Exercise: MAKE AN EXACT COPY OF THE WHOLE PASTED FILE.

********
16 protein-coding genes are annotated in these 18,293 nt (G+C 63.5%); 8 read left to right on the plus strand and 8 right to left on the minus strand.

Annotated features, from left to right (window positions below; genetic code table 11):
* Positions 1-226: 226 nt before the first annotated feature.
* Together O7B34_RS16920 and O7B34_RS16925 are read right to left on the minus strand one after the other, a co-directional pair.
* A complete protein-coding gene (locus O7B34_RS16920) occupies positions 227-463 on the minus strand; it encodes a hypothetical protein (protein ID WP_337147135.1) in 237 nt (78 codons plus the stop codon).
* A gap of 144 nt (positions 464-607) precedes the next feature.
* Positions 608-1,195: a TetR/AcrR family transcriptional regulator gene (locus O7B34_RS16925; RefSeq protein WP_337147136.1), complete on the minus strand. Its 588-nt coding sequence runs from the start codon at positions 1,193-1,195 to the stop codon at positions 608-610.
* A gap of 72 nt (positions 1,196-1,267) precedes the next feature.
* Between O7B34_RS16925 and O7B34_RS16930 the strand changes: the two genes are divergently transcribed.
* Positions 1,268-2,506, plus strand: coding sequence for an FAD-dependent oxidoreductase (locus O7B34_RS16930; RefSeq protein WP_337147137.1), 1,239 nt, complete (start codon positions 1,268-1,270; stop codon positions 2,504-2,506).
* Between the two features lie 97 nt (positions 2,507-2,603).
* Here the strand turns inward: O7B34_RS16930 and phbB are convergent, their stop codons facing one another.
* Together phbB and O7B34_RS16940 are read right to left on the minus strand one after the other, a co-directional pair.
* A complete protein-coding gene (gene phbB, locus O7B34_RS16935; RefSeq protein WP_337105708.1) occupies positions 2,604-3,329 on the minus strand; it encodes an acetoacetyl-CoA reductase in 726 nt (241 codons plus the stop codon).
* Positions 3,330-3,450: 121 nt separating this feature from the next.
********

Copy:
16 protein-coding genes are annotated in these 18,293 nt (G+C 63.5%); 8 read left to right on the plus strand and 8 right to left on the minus strand.

Annotated features, from left to right (window positions below; genetic code table 11):
* Positions 1-226: 226 nt before the first annotated feature.
* Together O7B34_RS16920 and O7B34_RS16925 are read right to left on the minus strand one after the other, a co-directional pair.
* A complete protein-coding gene (locus O7B34_RS16920) occupies positions 227-463 on the minus strand; it encodes a hypothetical protein (protein ID WP_337147135.1) in 237 nt (78 codons plus the stop codon).
* A gap of 144 nt (positions 464-607) precedes the next feature.
* Positions 608-1,195: a TetR/AcrR family transcriptional regulator gene (locus O7B34_RS16925; RefSeq protein WP_337147136.1), complete on the minus strand. Its 588-nt coding sequence runs from the start codon at positions 1,193-1,195 to the stop codon at positions 608-610.
* A gap of 72 nt (positions 1,196-1,267) precedes the next feature.
* Between O7B34_RS16925 and O7B34_RS16930 the strand changes: the two genes are divergently transcribed.
* Positions 1,268-2,506, plus strand: coding sequence for an FAD-dependent oxidoreductase (locus O7B34_RS16930; RefSeq protein WP_337147137.1), 1,239 nt, complete (start codon positions 1,268-1,270; stop codon positions 2,504-2,506).
* Between the two features lie 97 nt (positions 2,507-2,603).
* Here the strand turns inward: O7B34_RS16930 and phbB are convergent, their stop codons facing one another.
* Together phbB and O7B34_RS16940 are read right to left on the minus strand one after the other, a co-directional pair.
* A complete protein-coding gene (gene phbB, locus O7B34_RS16935; RefSeq protein WP_337105708.1) occupies positions 2,604-3,329 on the minus strand; it encodes an acetoacetyl-CoA reductase in 726 nt (241 codons plus the stop codon).
* Positions 3,330-3,450: 121 nt separating this feature from the next.